This session will provide information and potential action items regarding survey and certification protocol and requirements, including recent changes and proposed changes. CMS and state agencies frequently re-adjust their focus regarding procedures and processes for surveys. The Office of Inspector General annual work plan provides information on current focuses and understanding the importance of compliance with requirements is imperative for good leaders. Also, discussion will include other hot topics for nursing facilities.
Tuesday, October 8, 2019, 11:15 am ET, 60 mins
Tuesday, October 8, 2019, 1:15 pm ET, 60 mins
In this presentation, speaker Ed Owen will discuss the theoretical models for understanding dementia that are used and taught in long-term care and how they affect the care given to residents. Additionally, Mr. Owen will discuss the modalities and their effectiveness in providing care to the person with dementia in a residential setting.
Tuesday, October 8, 2019, 2:30 pm ET, 60 mins
Aging can be viewed as undesirable and portrayed in a negative light. Older adults are often the subject of negative stereotypes and assumptions. Societal jokes and images associated with aging such as “over the hill” themed cards and parties put a negative spin on getting older. Further fueling the problem is the media’s portrayal of older adults in advertisements and commercials portraying seniors as frail, helpless and dependent on others.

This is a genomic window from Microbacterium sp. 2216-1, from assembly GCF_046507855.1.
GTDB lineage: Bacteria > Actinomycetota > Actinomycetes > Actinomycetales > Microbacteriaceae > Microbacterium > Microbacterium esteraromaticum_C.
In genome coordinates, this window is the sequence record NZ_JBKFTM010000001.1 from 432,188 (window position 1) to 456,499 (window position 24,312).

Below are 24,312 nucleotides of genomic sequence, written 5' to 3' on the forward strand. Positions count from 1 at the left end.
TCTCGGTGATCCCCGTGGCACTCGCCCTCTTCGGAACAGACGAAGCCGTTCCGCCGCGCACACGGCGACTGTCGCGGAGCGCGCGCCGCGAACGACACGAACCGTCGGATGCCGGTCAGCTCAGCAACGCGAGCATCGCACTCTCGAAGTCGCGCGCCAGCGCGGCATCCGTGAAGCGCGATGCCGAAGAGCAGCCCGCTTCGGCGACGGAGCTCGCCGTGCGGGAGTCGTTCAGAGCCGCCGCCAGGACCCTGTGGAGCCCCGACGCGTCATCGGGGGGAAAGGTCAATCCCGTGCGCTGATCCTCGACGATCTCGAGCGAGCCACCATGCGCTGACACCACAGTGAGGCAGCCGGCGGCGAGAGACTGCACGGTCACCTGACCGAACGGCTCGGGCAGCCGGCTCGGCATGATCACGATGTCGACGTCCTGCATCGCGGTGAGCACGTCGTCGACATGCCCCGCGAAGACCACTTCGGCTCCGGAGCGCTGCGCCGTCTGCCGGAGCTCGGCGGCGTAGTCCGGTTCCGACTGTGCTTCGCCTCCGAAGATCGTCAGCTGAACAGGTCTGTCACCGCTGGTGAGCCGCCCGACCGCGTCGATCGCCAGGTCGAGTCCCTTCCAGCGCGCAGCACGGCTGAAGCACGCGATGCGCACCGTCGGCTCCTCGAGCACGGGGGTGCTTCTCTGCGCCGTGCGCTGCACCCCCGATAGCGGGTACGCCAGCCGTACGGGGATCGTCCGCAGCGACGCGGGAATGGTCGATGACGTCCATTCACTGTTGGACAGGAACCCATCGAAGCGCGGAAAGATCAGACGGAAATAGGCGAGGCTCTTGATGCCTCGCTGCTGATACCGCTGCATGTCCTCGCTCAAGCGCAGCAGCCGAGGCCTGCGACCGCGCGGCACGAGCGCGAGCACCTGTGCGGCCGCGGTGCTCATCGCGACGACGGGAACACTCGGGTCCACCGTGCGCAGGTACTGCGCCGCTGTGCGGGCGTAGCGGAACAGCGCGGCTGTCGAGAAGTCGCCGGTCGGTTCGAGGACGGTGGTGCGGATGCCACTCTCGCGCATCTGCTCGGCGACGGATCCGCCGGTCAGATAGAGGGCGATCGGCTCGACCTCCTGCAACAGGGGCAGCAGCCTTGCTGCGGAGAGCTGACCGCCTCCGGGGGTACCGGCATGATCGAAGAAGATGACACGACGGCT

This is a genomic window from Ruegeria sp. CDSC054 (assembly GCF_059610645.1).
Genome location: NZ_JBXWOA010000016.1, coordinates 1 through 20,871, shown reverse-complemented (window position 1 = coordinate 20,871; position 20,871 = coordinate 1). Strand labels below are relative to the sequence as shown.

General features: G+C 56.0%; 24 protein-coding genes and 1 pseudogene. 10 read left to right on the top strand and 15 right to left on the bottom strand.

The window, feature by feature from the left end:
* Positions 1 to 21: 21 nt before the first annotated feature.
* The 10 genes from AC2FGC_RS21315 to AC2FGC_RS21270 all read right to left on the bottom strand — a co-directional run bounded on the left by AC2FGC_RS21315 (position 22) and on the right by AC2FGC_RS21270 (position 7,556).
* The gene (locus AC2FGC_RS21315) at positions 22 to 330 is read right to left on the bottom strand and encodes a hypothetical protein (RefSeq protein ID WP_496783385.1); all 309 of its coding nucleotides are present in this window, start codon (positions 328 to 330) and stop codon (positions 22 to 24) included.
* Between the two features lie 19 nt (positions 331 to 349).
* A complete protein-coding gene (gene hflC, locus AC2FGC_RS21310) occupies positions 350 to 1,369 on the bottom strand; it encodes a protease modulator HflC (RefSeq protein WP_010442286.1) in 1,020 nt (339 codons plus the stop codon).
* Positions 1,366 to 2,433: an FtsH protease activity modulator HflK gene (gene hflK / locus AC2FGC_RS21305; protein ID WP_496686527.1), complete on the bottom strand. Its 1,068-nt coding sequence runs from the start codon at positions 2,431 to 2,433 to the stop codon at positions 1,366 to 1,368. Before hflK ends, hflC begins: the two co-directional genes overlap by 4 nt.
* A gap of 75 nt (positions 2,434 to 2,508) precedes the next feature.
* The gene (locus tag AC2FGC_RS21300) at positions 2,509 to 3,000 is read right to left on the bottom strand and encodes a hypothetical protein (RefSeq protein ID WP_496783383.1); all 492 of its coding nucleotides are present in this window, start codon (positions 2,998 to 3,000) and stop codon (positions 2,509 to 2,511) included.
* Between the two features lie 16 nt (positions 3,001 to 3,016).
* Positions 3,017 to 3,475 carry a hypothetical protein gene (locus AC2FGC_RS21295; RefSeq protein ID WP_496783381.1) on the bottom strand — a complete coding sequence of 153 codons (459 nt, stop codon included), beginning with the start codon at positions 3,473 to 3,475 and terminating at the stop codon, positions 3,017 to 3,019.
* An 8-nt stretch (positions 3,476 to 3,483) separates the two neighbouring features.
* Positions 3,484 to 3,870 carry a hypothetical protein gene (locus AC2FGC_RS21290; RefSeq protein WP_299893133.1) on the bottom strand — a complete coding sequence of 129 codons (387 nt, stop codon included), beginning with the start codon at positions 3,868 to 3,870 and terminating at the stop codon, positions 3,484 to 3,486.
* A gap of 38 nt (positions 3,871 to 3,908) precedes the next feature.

Stereotypes of aging are everywhere. Ageism is a compounding problem that plagues even our most age friendly environments and people. Ageism puts unfair limitations on older adults’ abilities to live to their fullest potential and devalues them as individuals. In a survey of older adults, 80% reported experiencing ageism (www.aoascc.org). Ageism can be so embedded in our daily lives, that our words, actions or views on our own changing lives can be conveyed as disrespectful even when disrespect is not intended. Even the most careful of advocates are indirectly guilty of ageism at some level.
In this session we will explore the “ism” of age. We will discuss how it impacts every age and even our unconscious contributions to it. Join us for a thought-provoking conversation about age as the last “ism.”
Tuesday, August 20, 2019, 60 mins
During this presentation Mr. Owen will discuss the pattern of the progression of Dementia and the five basic psychological and spiritual needs of people with dementia. Additionally, he will discuss the essential components of person-centered care, along with the utilization of visual and experiential arts in facilitating a sense of well-being in the person with dementia.
Recorded on May 14, 2019, 60 mins
All Americans, including members of religious institutes, are living longer due to medical advances, better nutritional habits, and improved living conditions generally. People who reached age 65 in 2011 had an average remaining life expectancy of 17.8 years for males and 20.4 years for females. As a consequence, there are more people attaining ages that have historically been characterized as “old.” According to NRRO, in the year 2018, the median age of sixty-eight percent of religious in the US was 70 or greater.
Recorded on February 12, 2019, 60 minutes
In this presentation, Clare Horn will discuss person-centered care concepts as it relates to memory impairment and how it benefits both caregivers and community members. This presentation will discuss: